She dropped her weapon and grabbed the frail form before he could cause himself more harm. Gently, she lowered him to the floor and brushed his hair back, unsure if the color was blonde, brunette, or even perhaps…chestnut. His hand reached up and she grasped it to her breast, and carefully she brushed his cheek.

“You’re all right,” she whispered softly, “you just rest.”

Without further ado, he closed his eyes and succumbed to the darkness that beckoned him.

“Well, Bess…” she said, “looks like we’ve got some nursin’ to do.”


He could feel gentle hands wiping his face free of blood and mud. She bathed him, clothed him, and shaved his stubbled face. It brought tears to his eyes; guilty for being unable to care for himself, guilty for failing his unit, and shame for his weakness.

Without judgment, she dabbed the tears from his cheeks, and continued to softly hum. Her voice melted, reminding him of butter on a hot roll, and his stomach growled in response. His head was lifted gently, and a warm cup was placed to his mouth. Broth slipped past chapped lips and slipped between them like honey. He slurped, and coughed, trying to make up for his lack of control. 

A soft cloth wiped at his mouth, chin, and neck. Gently, he was lowed back to the bed and covered with a heavy quilt.


His heart raced as bullets passed his head, they pierced the ground by his horse’s feet…but still, he continued forward. The fog of war had thickened and the enemy had disappeared. Horses screamed out in their last dying breaths, and fathers, brothers, children, and lovers succumbed to the brutalities of it all.

He sucked in a deep breath as the dreams flooded his mind. Friends fell from their mounts, crying out for their mothers. He whimpered and grasped the blanket on his bed with a tight fist. He felt a soft hand on his arm, and then his face. A cold cloth wiped sweat away from his brow. He turned toward the comfort, seeking all he could.

She started humming again, gently wiping his bangs from his forehead. Tears fell from close eyes as fevered dreams consumed his mind. “Bess,” she called to her dog.

The mutt stood on her front legs and batted her tail on the wood floor. Slowly, she crept toward her master.

“Up,” she said, motioning for her dog to get on the bed.

Bess did as she was ordered and lay along the body of the fallen soldier. She laid her head on his arm, eyeing her master all the while. She received a pat on the head and a smile for her effort, and Bess was content to remain where she was.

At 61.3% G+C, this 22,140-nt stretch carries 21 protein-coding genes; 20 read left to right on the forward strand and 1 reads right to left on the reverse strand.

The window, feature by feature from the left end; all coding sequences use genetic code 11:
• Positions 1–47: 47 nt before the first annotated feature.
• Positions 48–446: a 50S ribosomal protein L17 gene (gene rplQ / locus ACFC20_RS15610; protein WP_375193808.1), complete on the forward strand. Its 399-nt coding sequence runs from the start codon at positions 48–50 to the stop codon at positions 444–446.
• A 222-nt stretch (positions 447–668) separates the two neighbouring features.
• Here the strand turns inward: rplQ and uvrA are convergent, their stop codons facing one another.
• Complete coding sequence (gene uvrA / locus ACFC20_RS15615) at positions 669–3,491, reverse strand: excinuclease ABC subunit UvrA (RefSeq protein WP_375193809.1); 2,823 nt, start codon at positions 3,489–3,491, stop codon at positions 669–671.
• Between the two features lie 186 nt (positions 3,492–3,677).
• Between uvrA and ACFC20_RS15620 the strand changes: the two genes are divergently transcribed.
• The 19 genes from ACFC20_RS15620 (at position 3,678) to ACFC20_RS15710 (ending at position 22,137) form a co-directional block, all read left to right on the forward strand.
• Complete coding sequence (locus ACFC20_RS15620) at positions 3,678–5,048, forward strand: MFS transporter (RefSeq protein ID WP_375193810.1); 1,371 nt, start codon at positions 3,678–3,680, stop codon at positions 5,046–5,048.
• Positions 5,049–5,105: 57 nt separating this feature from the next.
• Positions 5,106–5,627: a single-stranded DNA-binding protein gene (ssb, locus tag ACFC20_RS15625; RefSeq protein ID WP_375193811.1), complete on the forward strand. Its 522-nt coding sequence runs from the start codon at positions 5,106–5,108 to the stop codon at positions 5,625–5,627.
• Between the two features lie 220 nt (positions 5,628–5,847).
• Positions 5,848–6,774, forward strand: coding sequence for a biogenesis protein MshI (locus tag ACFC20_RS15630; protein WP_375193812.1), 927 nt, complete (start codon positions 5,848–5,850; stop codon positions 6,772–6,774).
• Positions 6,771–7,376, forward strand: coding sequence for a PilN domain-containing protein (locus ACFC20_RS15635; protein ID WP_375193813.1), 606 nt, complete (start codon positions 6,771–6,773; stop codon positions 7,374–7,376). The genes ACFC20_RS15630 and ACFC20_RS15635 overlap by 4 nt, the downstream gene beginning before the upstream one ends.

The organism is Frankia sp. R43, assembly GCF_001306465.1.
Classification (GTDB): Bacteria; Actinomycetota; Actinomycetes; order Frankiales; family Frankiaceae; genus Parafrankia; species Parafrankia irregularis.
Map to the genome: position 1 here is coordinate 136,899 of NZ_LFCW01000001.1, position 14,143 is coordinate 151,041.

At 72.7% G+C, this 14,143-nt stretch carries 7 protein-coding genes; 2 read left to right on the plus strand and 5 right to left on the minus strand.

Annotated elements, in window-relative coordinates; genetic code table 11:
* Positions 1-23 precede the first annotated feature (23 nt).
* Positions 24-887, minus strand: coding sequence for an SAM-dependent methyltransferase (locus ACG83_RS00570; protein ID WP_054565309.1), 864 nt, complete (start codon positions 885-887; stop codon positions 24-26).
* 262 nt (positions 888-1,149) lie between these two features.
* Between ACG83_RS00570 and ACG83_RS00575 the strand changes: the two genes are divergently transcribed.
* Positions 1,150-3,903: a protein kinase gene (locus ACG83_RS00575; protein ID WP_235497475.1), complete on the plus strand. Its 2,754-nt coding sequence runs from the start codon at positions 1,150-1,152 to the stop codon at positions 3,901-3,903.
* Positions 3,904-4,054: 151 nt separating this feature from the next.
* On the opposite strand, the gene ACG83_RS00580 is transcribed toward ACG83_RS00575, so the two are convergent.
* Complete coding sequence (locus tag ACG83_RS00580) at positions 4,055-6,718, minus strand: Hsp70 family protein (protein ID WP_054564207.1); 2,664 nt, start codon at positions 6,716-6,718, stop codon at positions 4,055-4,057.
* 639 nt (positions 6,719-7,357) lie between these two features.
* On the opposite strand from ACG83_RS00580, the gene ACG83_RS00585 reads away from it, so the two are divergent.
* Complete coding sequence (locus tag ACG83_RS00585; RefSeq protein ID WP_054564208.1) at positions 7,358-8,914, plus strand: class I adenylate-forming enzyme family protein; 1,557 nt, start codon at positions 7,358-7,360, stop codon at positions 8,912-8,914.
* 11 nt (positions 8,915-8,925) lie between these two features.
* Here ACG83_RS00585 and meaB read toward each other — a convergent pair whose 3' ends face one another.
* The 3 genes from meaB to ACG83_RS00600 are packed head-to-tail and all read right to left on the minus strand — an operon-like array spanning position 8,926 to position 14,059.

The woman returned to her duties, cleaning laundry, and donning the soldier’s uniform. She hoped all the while that her husband was warm, safe, and unharmed. She prayed that someone would be kind enough to take him in and nurse him, should he need their care.

“…Bob Roebuck is my sweetheart’s name, he’s off to the wars and gone, he’s fighting for his Nannie dear, his sword is buckled on…He’s fighting for his own true love, his foes he does defy, he is the darling of my heart, my Southern soldier boy…” She sang again, filling her home with sounds of new, but thinking of a past not forgotten.

Her heart rang out for the boys, like the one lying in a troubled sleep on her bed. Their mother’s were home, worrying about their sons; sisters sat waiting for their brothers, and wives lay in bed at night praying for their soldiers return.

They weren’t idol in their deeds. No. They kept their homes running: chopping wood, repairing fences, feeding animals, caring for children…and being the sole providers of their own self worth. They worked without complaint. Once soft and delicate hands were worn and callused. Clothing that had been clean and elegant was now tattered and frayed. Skin that had been soft now knew the feeling of sweat and pain.

Southern and Northern women alike, fought for their men in the same manner.

Many died.

More survived.

She wiped her hands on her apron and looked out over the land, praying for a new opportunity.


She woke suddenly when she heard the soldier cry out. Bess had moved to the end of the bed, watching curiously as the stranger struggled with his demons. Sweat gathered and poured down his face and neck, and he spoke franticly, but incoherently.

She wrapped herself in her housecoat and quickly sat beside the struggling form. “Shush now,” she soothed, grasping his hand and pressing it against her chest. Gently she wiped his fevered brow, trying to soothe him.

Slowly, he opened his eyes. Lashes clung together from sweat and tears. “They’re dead,” he muttered, barely making a sound.

She reached out and pulled him gently to her lap, allowing him the use of her thigh to rest his head and shed his tears. She rubbed his back gently, allowing herself to mourn the loss of innocence. Bess slowly crept behind the soldier’s legs, resting her head on his hip. His body shook and shuttered with every intake of breath...